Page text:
Having been put in touch with them through something of a European middleman for permaculture projects and eco-communities, Benjamin Smit – thank you Benjamin, and then checking out their online profile as nomadic souls who had met somewhere along their paths, settled down, and retained and developed their free-living spirit, I had been looking forward to meeting our hosts for the evening, Lisa and Joey. Different people, likeminded souls. It would be a shame if I couldn’t fully engage with my present due to circumstances beyond anyone’s control. But what will be will be: it will just be a question of paying respect to both moments as far as is possible.
We arrived in Mailberg, and what a beautiful warm welcome from the abundance of life in their home – from flora to fauna.
The ride to Vienna was beautiful indeed; from the simply functional exactly-what-the-doctor-ordered breakfast; to the climbing up to greet the Alps; to the exciting descents, and the tailwind-assisted roll into Vienna; to sharing the way with the impressive Danube – wow! impressively set and impressive in size, and a great cycle path alongside it to enjoy it: you can certainly feel how Vienna came to be such an economic and political powerhouse with such a river to service its settlers.
And the arrival came. Another welcoming us as a friend, as we slung our things inside her cool tenement apartment in the heart of the city.
The evening was kept simple with a couple of beers at a Hofbrau place just a hop and a skip from the flat. Then bed beckoned: the blow-up mattresses serving us indoors as well as out.
As the morning opened up to let us in
a beep from my phone.
About a day and a half from the call came the text to confirm the feeling:
mum’s body had passed.
The river was here, but no bridge to be seen: you just look where you want to be and build it yourself.
England? From Vienna? Where will A stop? When are the flights? really infrequently; like two times a week; and we really can’t hang on, indefinite in time, waiting for the time the body’s cleared for the funeral.
Make our way to Bratislava. By the time we get there – 24 hours, we may know more. I can fly; A can stay and … or maybe steadily creep back to Poland’s door, where we can kick our heels while waiting for the call.
Yes, a plan.
Vienna we enjoy as best we can, with a semblance of normality; and, to be honest, the powerful architecture did its job turning introspection into admiration. But with emotions so high, through this and through that, we tired soon and thoughts turned to food and beer.
A meal was cooked, and beer was drunk,
and a chilled evening smoothed edges,
and a hazy sleep came and welcomed me in
Making films out of childhood heroes.
I awoke feeling smooth,
until a little jar jagged
and all that was gone was returned.
And my partner in time echoed my mind
We’re going to England together.
The journey we’re on is always the one
We go where it takes us together.
The form may now change
as time rears its essence,
but it’s on the same path we set out.
We set out June 30.
Since then, more than ever
Plans became plots
that circumstance chose to deny
turned to Bratislava
Pausing our journey together
We continue along united
Together from here to there
And here was Vienna
and there is England
with who-knows-what in between?
And ferries and riding
with all that we have
Nomadic, with a geographical purpose.
Part of the journey
that makes up a life
Negotiating unforeseen corners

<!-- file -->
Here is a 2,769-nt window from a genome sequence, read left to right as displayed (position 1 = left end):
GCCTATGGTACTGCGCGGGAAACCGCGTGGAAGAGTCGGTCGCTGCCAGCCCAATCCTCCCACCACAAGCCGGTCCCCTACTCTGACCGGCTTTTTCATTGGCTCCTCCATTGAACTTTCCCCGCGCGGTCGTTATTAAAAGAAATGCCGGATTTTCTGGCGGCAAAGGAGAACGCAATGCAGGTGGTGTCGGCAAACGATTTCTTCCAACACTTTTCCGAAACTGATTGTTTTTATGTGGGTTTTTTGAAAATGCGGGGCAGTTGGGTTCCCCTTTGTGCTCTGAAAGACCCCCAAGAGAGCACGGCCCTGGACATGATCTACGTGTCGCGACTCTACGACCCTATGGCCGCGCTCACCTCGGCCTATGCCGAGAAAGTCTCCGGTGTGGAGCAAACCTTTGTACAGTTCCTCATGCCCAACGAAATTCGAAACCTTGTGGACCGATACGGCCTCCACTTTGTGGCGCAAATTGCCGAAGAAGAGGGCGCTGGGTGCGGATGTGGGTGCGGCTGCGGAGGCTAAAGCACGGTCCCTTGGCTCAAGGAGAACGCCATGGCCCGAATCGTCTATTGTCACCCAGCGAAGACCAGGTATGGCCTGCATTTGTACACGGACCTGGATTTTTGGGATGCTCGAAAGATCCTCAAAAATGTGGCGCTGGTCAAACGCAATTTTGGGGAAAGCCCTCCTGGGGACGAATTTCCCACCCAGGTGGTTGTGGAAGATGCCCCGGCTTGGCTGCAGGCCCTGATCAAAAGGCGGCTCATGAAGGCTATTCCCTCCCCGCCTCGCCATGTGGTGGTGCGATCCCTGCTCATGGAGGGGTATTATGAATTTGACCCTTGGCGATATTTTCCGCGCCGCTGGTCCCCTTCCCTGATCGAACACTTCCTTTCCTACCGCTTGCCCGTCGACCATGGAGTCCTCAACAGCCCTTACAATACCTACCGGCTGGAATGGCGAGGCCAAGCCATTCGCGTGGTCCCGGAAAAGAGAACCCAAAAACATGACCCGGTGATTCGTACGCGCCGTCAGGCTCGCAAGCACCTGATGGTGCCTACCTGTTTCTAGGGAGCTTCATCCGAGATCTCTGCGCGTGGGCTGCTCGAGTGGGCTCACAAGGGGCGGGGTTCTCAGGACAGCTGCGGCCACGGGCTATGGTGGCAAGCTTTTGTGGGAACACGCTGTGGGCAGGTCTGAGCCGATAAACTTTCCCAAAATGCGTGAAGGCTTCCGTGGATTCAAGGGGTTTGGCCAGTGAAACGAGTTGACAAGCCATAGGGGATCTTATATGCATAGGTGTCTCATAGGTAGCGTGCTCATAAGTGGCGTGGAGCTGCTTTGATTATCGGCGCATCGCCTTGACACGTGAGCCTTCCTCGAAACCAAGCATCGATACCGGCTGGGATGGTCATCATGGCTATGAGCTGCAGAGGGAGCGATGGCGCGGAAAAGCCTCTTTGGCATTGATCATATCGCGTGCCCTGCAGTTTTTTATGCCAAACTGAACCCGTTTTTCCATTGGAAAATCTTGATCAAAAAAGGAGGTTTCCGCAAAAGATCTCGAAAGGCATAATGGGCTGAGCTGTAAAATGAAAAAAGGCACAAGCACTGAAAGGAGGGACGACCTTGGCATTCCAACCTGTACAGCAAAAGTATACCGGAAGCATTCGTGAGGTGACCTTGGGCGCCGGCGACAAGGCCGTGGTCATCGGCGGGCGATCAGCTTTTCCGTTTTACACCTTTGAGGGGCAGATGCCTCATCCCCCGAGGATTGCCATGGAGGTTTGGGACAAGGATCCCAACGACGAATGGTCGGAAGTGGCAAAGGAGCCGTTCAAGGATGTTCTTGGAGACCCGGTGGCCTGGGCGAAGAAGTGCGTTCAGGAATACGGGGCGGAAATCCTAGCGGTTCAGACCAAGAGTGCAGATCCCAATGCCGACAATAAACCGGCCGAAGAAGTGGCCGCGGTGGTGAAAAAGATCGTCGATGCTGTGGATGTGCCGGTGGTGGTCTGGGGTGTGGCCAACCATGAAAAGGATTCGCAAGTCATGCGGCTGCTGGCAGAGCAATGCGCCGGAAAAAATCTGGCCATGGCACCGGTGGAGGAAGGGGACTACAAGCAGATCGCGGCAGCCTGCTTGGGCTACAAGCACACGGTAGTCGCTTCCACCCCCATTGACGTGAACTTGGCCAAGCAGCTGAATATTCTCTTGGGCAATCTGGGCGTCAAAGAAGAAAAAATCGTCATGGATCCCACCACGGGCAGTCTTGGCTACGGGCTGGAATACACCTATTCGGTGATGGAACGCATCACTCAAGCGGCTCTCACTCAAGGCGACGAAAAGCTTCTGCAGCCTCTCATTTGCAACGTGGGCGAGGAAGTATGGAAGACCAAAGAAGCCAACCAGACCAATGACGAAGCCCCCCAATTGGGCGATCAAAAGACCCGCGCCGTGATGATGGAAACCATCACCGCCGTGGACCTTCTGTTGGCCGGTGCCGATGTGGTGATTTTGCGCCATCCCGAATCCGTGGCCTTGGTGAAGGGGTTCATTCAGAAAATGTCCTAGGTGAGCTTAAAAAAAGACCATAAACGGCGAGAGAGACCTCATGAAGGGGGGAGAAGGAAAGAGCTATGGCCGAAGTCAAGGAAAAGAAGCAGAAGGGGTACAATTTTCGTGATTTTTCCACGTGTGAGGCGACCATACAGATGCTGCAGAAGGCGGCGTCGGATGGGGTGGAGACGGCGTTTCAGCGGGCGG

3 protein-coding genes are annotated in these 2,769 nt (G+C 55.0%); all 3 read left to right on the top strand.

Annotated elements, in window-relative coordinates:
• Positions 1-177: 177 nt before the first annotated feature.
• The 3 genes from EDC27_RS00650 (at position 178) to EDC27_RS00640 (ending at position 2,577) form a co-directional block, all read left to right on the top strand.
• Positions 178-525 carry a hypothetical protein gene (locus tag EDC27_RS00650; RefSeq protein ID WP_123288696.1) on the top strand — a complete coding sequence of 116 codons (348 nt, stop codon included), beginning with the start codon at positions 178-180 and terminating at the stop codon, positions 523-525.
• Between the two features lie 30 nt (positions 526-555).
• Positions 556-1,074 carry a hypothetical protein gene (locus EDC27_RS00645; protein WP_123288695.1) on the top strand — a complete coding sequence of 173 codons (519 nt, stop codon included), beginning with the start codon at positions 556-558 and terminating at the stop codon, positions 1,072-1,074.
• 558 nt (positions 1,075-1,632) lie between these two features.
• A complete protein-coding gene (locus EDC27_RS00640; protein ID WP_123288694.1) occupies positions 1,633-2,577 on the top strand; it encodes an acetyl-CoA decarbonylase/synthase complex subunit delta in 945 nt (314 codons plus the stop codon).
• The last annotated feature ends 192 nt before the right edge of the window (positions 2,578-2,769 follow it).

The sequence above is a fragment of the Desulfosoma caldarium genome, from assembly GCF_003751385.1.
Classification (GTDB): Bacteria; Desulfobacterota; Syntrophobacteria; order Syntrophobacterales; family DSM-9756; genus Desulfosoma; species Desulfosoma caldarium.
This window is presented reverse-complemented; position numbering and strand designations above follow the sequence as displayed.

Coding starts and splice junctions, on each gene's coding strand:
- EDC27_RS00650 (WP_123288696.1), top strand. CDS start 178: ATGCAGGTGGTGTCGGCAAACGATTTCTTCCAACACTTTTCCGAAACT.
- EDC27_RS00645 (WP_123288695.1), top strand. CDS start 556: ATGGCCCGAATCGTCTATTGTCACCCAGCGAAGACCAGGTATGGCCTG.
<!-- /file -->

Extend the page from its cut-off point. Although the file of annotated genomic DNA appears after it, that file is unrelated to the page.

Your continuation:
Respecting the life that passed in the night
to share in the love of close family
My partner in time beside me
The way that our path has to take
And feelings so right can’t be wrong
We can all make plans and prepare, but life has to be lived as it is experienced; not as an idea on a piece of paper.
As we set off to a club from our separate lives back in the Spring of 2000 till we closed the doors on our flat in Kraków, we’ve been journeying together one way or another.
This is just a little more overt in nature.
Now we carry all that we have
One place to the next
Sharing the life that we share
And this takes us there
And that brought us here
And onwards our little trip goes
22:27. We are on train number #4 from Plattling to Regensberg, where we hope to catch a connection to Nürnberg, which is due to arrive at 1am. It looks like we’ll be stuck there until morning, so a rough night in and around the station in prospect, but this is just another tale in a relationship involving some less than conventional travelling arrangements; though having the bikes with us (of course!), but as stationary baggage rather than baggage-and-person steeds, takes this out of the Planes, Trains and Automobiles category into some kind of challenge.
But we’re good at this – I think all humans are: our flexibility and our adaptability are two of our key strengths as a species. While many may fear being plunged into the unknown and having to constantly think on their feet to get from here to where they think they’d like to be, I think this is actually where the vast majority of us shine and thrive and feel alive live live.
Maybe that’s why we set out to do what we’re doing; and why this step needs to be seen as it is: as just another part of the journey, which will become part of the narrative; part of the lives.
Not that it really matters how it’s seen, in terms of a picture. It will, however, be a piece, and though, like all of the pieces, it will stand on its own with life of its own, without it, the space that will be left, the hole that will remain, will forever diminish the value of anything coming thereafter.
As you honour the past that allowed you to be, to lend love and support to significant others, all that speaks to me is love, though not in the abstract I share and feel every day, but in the visceral way that can sometimes burn, can sometimes sting, but is the love come of blood that is life.
And we go to celebrate and honour it – as we should and as we want.
I love you mum x